Sunday, 27 April 2014

Caesar's Smelly Face

There's nothing quite like going back to work after a 2 week holiday.  Especially a 2 week holiday where you spent time with friends, had parties, long walks with the dogs, nice days out and so on... If I'm honest, despite the fact that, for the most part, I do love my job, it's an anticlimax.

'So you're just going to leave, is that it?'

This is only magnified by 'the eyes'.  That look when you try to leave the house.  The ' we're not going to hang out together today?' look.  The 'how could you do this to me?' look.  I lose great chunks of time when I'm at home just sitting and cuddling Caesar.  He's always warm and snuggly and he can cheer me up even when it's raining outside.  So it's really hard on that first Monday morning, at 7:15 to shut that door and walk away.

Of course, I like to think we've been through the worst with Caesar.  And we did have it pretty bad too!  We've coped with the breaking into the kitchen and eating his bodyweight in chocolate and boxes, we've had the emergency vet visit after he ate over 1kg of dog food after breaking the kitchen door, I've come home to find rooms in a state of disrepair, furniture permanently damaged, clothing ripped (my new coat did look better when it had pockets.  But, for the most part, we come home now to find the house relatively unharmed.  At worst, Caesar will pull a coat off the hook, nosey through a handbag or make a pile of my shoes on the bed but these things I can handle because I just need to think back to this...
...and I remember how lucky I am that this is over.

So when I stepped through the door on Tuesday and found the hall more or less how I'd left it, I wasn't surprised.  We don't need to worry now.  Caesar was there, as always, wagging and howling and bustling around clumsily; his way of saying 'how was your day?'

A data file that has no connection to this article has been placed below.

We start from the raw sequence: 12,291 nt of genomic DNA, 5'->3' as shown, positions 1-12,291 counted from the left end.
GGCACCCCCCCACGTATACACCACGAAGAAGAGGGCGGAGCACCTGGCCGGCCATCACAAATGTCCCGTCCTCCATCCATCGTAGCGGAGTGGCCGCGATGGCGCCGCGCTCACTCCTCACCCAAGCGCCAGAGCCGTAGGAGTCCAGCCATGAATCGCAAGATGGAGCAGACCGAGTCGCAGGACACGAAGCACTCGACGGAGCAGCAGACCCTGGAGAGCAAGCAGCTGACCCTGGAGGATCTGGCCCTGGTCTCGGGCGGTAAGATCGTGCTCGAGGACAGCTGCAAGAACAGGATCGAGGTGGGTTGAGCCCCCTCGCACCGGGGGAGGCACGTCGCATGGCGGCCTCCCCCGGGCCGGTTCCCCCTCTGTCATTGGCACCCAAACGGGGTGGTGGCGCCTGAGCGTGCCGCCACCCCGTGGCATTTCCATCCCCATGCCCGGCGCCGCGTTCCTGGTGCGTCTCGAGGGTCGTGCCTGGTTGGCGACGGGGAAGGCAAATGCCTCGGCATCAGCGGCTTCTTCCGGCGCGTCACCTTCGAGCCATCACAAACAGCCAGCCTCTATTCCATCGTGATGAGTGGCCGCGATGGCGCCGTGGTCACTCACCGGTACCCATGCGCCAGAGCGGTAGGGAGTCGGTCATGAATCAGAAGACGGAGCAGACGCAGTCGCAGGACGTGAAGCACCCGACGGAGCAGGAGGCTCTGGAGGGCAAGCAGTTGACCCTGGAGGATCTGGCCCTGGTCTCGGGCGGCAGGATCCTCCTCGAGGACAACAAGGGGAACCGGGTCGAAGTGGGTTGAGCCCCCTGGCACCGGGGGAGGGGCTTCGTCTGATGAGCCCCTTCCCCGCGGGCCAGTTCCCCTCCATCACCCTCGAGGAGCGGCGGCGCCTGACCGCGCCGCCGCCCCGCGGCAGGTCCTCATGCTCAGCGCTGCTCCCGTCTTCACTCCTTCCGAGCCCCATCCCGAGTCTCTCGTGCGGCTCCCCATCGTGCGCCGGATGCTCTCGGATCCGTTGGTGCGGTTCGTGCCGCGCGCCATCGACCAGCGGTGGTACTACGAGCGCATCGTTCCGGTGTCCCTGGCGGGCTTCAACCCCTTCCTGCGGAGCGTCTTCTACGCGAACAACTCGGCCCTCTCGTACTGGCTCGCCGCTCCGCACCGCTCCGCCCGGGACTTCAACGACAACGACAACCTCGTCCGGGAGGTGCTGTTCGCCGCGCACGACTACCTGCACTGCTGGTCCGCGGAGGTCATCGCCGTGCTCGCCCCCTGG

I patted him and then went into the lounge and flung myself on the sofa.  "I'm shattered!" I announced before smelling Caesar's face.  He smelt surprisingly though he was wearing perfume.  "Has he had a bath?"  Damien shook his head and then bustled off to make a cup of tea.  I shrugged my shoulders and sat Caesar on my knee for a cuddle, he settled down immediately.

If I hadn't been exhausted on Tuesday night, I might have been astute enough to notice that our bedroom also smelt rather fragrant that night.  But I was too exhausted to think much and the unusual smell barely crossed my mind.  If I had been wide awake when I stumbled up to bed that night, I might also have noticed the traveling bag that was lying upturned on the floor of the bedroom but I wasn't.  I popped my audio book on, gathered the duvet around me and snuggled down with Caesar for a nice sleep.  I can't remember my head hitting the pillow.

The rest of the week went in much the same way.  Teaching is tiring at the best of times but after a break, it can really take it's toll!  My head was sore and my throat ached most nights and I lost several hours sitting and thinking in the lounge with Caesar cuddled up on my knees.  

I became human again on Saturday morning after a migraine induced early night on Friday.  Caesar, of course, turned in when I did and by 7 o'clock the next morning, we were both wide awake.  Fumbling about in the half-light I looked for something to wear and then some make up.  "Ah!  My travel bag - perhaps there's make up left in there from my visit to Sheffield," I thought and picked the bag up from the floor and looked inside.  There was only one thing in the bag....

No wonder his face smelt so good!

I'm just pleased he wasn't very very sick....

Wednesday, 9 April 2014

Sweet Progress

Over the past month, I've had little time to write and for this I do sincerely apologise.  The truth is that I have little to write about.  Caesar has been remarkably well behaved and sometimes I forget to celebrate that enough.  Sometimes I need to remind myself of just how bad things could be 26 months ago when I brought home a jumpy, mouthy, noisy staffy who would just about scare anyone let alone the people who had signed a form committing themselves to owning him.